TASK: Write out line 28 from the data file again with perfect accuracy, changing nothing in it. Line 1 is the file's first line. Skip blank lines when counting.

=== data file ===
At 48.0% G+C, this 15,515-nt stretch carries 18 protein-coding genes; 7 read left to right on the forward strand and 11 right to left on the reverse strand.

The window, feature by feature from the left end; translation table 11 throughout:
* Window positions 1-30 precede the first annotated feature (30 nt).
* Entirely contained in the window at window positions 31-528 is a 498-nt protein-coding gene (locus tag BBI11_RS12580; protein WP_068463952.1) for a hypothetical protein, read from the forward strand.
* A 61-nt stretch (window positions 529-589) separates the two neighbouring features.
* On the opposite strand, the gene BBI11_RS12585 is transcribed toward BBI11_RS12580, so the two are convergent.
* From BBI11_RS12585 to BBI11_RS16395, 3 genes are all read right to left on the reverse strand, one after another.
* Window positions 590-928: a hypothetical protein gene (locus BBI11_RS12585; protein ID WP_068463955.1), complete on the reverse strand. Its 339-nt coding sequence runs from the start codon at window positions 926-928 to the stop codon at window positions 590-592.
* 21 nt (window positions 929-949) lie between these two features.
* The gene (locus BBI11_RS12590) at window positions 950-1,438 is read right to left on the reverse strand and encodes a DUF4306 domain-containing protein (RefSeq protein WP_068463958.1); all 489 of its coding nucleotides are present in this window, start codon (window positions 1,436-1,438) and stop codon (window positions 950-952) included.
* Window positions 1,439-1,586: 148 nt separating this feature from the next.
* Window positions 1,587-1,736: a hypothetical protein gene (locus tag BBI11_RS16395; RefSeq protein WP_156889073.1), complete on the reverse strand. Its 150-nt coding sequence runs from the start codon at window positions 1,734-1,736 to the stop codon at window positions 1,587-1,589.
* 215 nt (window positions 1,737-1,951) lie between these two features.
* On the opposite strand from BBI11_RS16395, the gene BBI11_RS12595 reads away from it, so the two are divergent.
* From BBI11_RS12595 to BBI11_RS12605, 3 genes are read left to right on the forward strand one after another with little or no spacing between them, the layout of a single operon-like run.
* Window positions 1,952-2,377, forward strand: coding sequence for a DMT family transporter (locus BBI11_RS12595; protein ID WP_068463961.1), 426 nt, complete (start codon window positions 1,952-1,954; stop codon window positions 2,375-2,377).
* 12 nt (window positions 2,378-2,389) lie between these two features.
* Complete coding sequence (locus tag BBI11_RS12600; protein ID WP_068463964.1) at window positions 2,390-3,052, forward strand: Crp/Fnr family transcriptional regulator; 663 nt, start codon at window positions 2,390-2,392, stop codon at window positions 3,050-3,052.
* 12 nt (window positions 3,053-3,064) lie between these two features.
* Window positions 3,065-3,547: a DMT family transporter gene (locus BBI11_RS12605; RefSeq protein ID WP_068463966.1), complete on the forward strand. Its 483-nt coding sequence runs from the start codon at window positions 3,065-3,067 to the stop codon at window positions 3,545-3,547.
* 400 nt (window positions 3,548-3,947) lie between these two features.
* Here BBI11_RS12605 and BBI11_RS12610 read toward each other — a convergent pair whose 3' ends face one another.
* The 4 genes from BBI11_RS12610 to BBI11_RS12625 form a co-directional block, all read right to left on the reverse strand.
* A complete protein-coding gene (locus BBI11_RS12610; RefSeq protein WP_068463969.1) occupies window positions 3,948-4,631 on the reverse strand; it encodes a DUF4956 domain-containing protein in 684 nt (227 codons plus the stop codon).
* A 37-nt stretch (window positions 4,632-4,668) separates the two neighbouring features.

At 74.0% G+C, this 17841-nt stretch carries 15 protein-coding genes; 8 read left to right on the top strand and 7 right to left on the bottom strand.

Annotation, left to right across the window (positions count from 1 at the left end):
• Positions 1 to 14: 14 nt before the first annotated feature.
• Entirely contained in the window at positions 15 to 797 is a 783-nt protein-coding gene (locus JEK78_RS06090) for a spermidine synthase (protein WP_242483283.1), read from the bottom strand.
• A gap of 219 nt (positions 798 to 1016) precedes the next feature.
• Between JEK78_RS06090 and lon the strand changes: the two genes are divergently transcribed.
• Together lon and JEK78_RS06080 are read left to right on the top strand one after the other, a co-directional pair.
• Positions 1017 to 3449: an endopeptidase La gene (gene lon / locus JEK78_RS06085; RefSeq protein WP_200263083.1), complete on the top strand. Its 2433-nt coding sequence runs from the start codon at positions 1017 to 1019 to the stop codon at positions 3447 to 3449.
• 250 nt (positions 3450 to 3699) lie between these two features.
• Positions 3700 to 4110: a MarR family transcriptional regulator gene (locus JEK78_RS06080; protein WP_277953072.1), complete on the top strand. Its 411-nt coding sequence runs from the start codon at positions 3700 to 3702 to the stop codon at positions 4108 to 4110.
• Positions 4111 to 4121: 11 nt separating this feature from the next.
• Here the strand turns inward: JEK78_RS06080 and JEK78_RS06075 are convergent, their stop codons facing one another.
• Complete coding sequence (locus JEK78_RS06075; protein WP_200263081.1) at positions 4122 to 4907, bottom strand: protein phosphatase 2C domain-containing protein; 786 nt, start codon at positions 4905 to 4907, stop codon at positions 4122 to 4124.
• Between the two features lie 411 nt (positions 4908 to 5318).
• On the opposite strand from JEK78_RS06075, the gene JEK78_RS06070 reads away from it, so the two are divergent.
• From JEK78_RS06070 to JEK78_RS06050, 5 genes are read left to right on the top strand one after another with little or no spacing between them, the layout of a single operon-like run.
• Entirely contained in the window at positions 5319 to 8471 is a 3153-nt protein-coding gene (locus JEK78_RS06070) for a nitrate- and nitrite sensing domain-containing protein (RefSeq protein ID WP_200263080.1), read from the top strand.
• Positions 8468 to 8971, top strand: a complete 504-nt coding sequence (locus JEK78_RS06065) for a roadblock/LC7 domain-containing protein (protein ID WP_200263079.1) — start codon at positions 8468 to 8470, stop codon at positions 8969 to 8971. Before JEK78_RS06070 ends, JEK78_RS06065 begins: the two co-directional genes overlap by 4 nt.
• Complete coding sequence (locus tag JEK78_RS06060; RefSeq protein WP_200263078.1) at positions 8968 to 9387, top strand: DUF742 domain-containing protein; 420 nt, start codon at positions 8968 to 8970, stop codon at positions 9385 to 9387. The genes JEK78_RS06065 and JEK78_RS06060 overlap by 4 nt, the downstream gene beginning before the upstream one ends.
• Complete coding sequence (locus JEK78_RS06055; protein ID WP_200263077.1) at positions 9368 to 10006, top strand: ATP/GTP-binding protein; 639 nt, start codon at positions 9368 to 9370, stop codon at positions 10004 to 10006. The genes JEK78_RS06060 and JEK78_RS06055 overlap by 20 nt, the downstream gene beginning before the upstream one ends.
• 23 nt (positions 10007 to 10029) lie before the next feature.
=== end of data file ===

• Positions 1 to 14: 14 nt before the first annotated feature.